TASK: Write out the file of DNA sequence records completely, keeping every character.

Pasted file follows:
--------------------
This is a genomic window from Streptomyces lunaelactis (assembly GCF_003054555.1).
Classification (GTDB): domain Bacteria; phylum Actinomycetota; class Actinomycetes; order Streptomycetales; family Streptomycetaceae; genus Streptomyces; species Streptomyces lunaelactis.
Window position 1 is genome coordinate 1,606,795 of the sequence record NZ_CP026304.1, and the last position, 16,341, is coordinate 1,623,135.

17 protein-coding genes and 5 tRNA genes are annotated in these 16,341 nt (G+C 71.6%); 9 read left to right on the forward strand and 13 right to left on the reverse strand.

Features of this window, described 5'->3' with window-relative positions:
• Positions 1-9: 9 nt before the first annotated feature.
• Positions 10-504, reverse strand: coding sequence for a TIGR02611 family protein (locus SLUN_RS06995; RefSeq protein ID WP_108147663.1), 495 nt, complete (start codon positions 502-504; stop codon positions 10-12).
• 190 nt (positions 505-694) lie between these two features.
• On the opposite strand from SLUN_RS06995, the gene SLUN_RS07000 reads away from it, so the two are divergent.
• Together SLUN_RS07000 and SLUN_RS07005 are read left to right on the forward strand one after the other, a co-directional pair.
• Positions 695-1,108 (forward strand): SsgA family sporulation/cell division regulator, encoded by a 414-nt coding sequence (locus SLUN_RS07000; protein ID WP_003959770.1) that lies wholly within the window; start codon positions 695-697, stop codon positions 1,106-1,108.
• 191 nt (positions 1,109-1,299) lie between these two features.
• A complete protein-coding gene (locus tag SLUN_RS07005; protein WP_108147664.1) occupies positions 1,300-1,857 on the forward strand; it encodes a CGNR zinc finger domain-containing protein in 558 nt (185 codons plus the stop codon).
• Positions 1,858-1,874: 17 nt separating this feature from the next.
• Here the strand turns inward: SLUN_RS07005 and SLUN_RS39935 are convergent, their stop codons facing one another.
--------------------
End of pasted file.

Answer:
This is a genomic window from Streptomyces lunaelactis (assembly GCF_003054555.1).
Classification (GTDB): domain Bacteria; phylum Actinomycetota; class Actinomycetes; order Streptomycetales; family Streptomycetaceae; genus Streptomyces; species Streptomyces lunaelactis.
Window position 1 is genome coordinate 1,606,795 of the sequence record NZ_CP026304.1, and the last position, 16,341, is coordinate 1,623,135.

17 protein-coding genes and 5 tRNA genes are annotated in these 16,341 nt (G+C 71.6%); 9 read left to right on the forward strand and 13 right to left on the reverse strand.

Features of this window, described 5'->3' with window-relative positions:
• Positions 1-9: 9 nt before the first annotated feature.
• Positions 10-504, reverse strand: coding sequence for a TIGR02611 family protein (locus SLUN_RS06995; RefSeq protein ID WP_108147663.1), 495 nt, complete (start codon positions 502-504; stop codon positions 10-12).
• 190 nt (positions 505-694) lie between these two features.
• On the opposite strand from SLUN_RS06995, the gene SLUN_RS07000 reads away from it, so the two are divergent.
• Together SLUN_RS07000 and SLUN_RS07005 are read left to right on the forward strand one after the other, a co-directional pair.
• Positions 695-1,108 (forward strand): SsgA family sporulation/cell division regulator, encoded by a 414-nt coding sequence (locus SLUN_RS07000; protein ID WP_003959770.1) that lies wholly within the window; start codon positions 695-697, stop codon positions 1,106-1,108.
• 191 nt (positions 1,109-1,299) lie between these two features.
• A complete protein-coding gene (locus tag SLUN_RS07005; protein WP_108147664.1) occupies positions 1,300-1,857 on the forward strand; it encodes a CGNR zinc finger domain-containing protein in 558 nt (185 codons plus the stop codon).
• Positions 1,858-1,874: 17 nt separating this feature from the next.
• Here the strand turns inward: SLUN_RS07005 and SLUN_RS39935 are convergent, their stop codons facing one another.